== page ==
In a referendum held on Sunday, Swiss voters agreed to new gun regulations. Gun rights activists lobbied against tighter rules and pushed the vote in an attempt to oppose new agreements between Switzerland and the European Union. The reform of the European Union's firearms directive would place more restrictions on gun owners and centralize surveillance.
The New Firearms Directive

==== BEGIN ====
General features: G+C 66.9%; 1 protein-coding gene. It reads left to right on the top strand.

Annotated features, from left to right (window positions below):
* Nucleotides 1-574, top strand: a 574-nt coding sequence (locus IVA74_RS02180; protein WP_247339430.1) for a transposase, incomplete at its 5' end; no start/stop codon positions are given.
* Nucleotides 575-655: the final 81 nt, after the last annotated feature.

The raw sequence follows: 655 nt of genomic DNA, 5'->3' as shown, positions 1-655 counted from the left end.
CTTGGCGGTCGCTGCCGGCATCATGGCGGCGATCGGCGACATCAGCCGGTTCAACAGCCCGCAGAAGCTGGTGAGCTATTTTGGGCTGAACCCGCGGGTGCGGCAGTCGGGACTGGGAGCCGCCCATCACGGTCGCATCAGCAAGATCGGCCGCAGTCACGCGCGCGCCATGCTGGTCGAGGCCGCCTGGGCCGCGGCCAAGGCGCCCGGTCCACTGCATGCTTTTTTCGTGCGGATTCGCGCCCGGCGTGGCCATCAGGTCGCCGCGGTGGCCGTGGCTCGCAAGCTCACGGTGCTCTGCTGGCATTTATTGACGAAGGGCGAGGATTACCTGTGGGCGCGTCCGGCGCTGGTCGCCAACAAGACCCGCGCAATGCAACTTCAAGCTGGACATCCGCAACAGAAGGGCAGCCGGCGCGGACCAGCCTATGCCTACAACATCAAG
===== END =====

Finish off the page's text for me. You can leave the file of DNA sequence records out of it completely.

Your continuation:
After the 2015 terrorist attacks in France, the European Commission drafted a reform of a law enacted in 1991. A final, watered-down version now includes bans on automatic firearms that have been converted into semi-automatics, magazines with a capacity of more than 21 rounds in the case of short firearms and more than 11 rounds for rifles, personal defense weapons (PDWs), and even stage and re-enactment guns in some cases. The EU now also coordinates an exchange of information between member states regarding the transfer of firearms from one country to another and requires national governments to monitor gun owners, including through medical and psychological assessments.